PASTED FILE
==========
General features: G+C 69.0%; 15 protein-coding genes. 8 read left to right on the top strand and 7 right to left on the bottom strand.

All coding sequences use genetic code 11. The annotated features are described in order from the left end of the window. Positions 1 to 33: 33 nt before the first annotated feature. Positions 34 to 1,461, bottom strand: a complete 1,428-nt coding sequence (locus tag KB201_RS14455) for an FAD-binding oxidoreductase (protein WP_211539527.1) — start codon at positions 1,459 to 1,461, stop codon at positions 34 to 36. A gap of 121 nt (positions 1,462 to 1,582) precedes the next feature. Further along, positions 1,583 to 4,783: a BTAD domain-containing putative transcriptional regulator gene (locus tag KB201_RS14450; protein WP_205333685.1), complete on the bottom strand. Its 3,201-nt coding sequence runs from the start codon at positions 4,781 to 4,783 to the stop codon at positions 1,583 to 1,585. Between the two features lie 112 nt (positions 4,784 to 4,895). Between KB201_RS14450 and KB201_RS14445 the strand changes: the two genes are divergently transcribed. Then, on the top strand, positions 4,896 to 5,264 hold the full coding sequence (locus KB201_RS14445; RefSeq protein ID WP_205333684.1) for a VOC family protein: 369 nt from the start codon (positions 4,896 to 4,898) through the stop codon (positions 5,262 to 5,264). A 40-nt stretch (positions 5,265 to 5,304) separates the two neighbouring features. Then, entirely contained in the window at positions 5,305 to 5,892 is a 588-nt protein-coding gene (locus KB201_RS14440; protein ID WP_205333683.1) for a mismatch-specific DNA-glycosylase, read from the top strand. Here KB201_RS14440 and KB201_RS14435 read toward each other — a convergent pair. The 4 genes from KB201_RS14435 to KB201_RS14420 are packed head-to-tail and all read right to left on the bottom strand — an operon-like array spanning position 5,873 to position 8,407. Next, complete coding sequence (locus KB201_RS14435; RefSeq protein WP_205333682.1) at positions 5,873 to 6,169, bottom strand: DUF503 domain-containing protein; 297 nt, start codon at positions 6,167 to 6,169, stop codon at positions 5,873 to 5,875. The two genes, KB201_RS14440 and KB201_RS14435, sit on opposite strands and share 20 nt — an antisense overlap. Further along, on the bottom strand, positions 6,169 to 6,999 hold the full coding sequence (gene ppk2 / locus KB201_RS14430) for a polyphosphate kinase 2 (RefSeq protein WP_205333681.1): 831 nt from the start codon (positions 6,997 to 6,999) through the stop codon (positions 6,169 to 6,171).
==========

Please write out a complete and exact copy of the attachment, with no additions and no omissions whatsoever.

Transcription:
General features: G+C 69.0%; 15 protein-coding genes. 8 read left to right on the top strand and 7 right to left on the bottom strand.

All coding sequences use genetic code 11. The annotated features are described in order from the left end of the window. Positions 1 to 33: 33 nt before the first annotated feature. Positions 34 to 1,461, bottom strand: a complete 1,428-nt coding sequence (locus tag KB201_RS14455) for an FAD-binding oxidoreductase (protein WP_211539527.1) — start codon at positions 1,459 to 1,461, stop codon at positions 34 to 36. A gap of 121 nt (positions 1,462 to 1,582) precedes the next feature. Further along, positions 1,583 to 4,783: a BTAD domain-containing putative transcriptional regulator gene (locus tag KB201_RS14450; protein WP_205333685.1), complete on the bottom strand. Its 3,201-nt coding sequence runs from the start codon at positions 4,781 to 4,783 to the stop codon at positions 1,583 to 1,585. Between the two features lie 112 nt (positions 4,784 to 4,895). Between KB201_RS14450 and KB201_RS14445 the strand changes: the two genes are divergently transcribed. Then, on the top strand, positions 4,896 to 5,264 hold the full coding sequence (locus KB201_RS14445; RefSeq protein ID WP_205333684.1) for a VOC family protein: 369 nt from the start codon (positions 4,896 to 4,898) through the stop codon (positions 5,262 to 5,264). A 40-nt stretch (positions 5,265 to 5,304) separates the two neighbouring features. Then, entirely contained in the window at positions 5,305 to 5,892 is a 588-nt protein-coding gene (locus KB201_RS14440; protein ID WP_205333683.1) for a mismatch-specific DNA-glycosylase, read from the top strand. Here KB201_RS14440 and KB201_RS14435 read toward each other — a convergent pair. The 4 genes from KB201_RS14435 to KB201_RS14420 are packed head-to-tail and all read right to left on the bottom strand — an operon-like array spanning position 5,873 to position 8,407. Next, complete coding sequence (locus KB201_RS14435; RefSeq protein WP_205333682.1) at positions 5,873 to 6,169, bottom strand: DUF503 domain-containing protein; 297 nt, start codon at positions 6,167 to 6,169, stop codon at positions 5,873 to 5,875. The two genes, KB201_RS14440 and KB201_RS14435, sit on opposite strands and share 20 nt — an antisense overlap. Further along, on the bottom strand, positions 6,169 to 6,999 hold the full coding sequence (gene ppk2 / locus KB201_RS14430) for a polyphosphate kinase 2 (RefSeq protein WP_205333681.1): 831 nt from the start codon (positions 6,997 to 6,999) through the stop codon (positions 6,169 to 6,171).